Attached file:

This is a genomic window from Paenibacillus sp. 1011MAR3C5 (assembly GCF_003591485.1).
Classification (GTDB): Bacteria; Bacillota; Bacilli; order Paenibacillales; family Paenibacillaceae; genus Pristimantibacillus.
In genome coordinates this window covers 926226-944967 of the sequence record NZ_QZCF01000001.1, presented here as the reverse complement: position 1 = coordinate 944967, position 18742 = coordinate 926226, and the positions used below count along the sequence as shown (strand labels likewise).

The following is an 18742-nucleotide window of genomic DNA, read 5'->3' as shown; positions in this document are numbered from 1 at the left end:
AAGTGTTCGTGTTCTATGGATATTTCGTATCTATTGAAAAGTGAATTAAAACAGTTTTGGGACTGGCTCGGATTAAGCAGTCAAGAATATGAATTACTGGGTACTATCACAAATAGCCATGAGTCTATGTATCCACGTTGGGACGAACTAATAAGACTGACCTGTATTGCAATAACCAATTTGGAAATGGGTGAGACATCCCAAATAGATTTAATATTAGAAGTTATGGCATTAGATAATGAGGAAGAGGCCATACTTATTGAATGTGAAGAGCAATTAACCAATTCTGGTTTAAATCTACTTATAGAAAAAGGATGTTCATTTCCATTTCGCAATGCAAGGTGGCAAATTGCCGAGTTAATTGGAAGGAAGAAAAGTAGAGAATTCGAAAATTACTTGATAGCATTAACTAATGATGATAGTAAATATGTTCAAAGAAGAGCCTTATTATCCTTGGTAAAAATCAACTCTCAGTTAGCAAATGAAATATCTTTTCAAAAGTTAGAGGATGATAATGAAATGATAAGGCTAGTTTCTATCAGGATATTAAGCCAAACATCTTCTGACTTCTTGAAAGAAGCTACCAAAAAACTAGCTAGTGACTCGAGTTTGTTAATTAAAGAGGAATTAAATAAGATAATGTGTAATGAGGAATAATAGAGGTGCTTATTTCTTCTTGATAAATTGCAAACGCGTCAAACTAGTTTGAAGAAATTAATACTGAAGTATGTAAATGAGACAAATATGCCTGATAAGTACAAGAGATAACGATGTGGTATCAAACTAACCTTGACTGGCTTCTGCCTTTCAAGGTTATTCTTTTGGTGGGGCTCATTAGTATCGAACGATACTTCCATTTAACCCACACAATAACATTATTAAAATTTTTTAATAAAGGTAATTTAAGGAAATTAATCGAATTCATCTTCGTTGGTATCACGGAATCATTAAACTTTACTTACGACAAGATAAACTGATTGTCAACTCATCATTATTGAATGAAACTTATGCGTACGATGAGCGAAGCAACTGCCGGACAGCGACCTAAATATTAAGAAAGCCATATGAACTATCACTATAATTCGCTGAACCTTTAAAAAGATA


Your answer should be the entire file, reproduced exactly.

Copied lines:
This is a genomic window from Paenibacillus sp. 1011MAR3C5 (assembly GCF_003591485.1).
Classification (GTDB): Bacteria; Bacillota; Bacilli; order Paenibacillales; family Paenibacillaceae; genus Pristimantibacillus.
In genome coordinates this window covers 926226-944967 of the sequence record NZ_QZCF01000001.1, presented here as the reverse complement: position 1 = coordinate 944967, position 18742 = coordinate 926226, and the positions used below count along the sequence as shown (strand labels likewise).

The following is an 18742-nucleotide window of genomic DNA, read 5'->3' as shown; positions in this document are numbered from 1 at the left end:
AAGTGTTCGTGTTCTATGGATATTTCGTATCTATTGAAAAGTGAATTAAAACAGTTTTGGGACTGGCTCGGATTAAGCAGTCAAGAATATGAATTACTGGGTACTATCACAAATAGCCATGAGTCTATGTATCCACGTTGGGACGAACTAATAAGACTGACCTGTATTGCAATAACCAATTTGGAAATGGGTGAGACATCCCAAATAGATTTAATATTAGAAGTTATGGCATTAGATAATGAGGAAGAGGCCATACTTATTGAATGTGAAGAGCAATTAACCAATTCTGGTTTAAATCTACTTATAGAAAAAGGATGTTCATTTCCATTTCGCAATGCAAGGTGGCAAATTGCCGAGTTAATTGGAAGGAAGAAAAGTAGAGAATTCGAAAATTACTTGATAGCATTAACTAATGATGATAGTAAATATGTTCAAAGAAGAGCCTTATTATCCTTGGTAAAAATCAACTCTCAGTTAGCAAATGAAATATCTTTTCAAAAGTTAGAGGATGATAATGAAATGATAAGGCTAGTTTCTATCAGGATATTAAGCCAAACATCTTCTGACTTCTTGAAAGAAGCTACCAAAAAACTAGCTAGTGACTCGAGTTTGTTAATTAAAGAGGAATTAAATAAGATAATGTGTAATGAGGAATAATAGAGGTGCTTATTTCTTCTTGATAAATTGCAAACGCGTCAAACTAGTTTGAAGAAATTAATACTGAAGTATGTAAATGAGACAAATATGCCTGATAAGTACAAGAGATAACGATGTGGTATCAAACTAACCTTGACTGGCTTCTGCCTTTCAAGGTTATTCTTTTGGTGGGGCTCATTAGTATCGAACGATACTTCCATTTAACCCACACAATAACATTATTAAAATTTTTTAATAAAGGTAATTTAAGGAAATTAATCGAATTCATCTTCGTTGGTATCACGGAATCATTAAACTTTACTTACGACAAGATAAACTGATTGTCAACTCATCATTATTGAATGAAACTTATGCGTACGATGAGCGAAGCAACTGCCGGACAGCGACCTAAATATTAAGAAAGCCATATGAACTATCACTATAATTCGCTGAACCTTTAAAAAGATA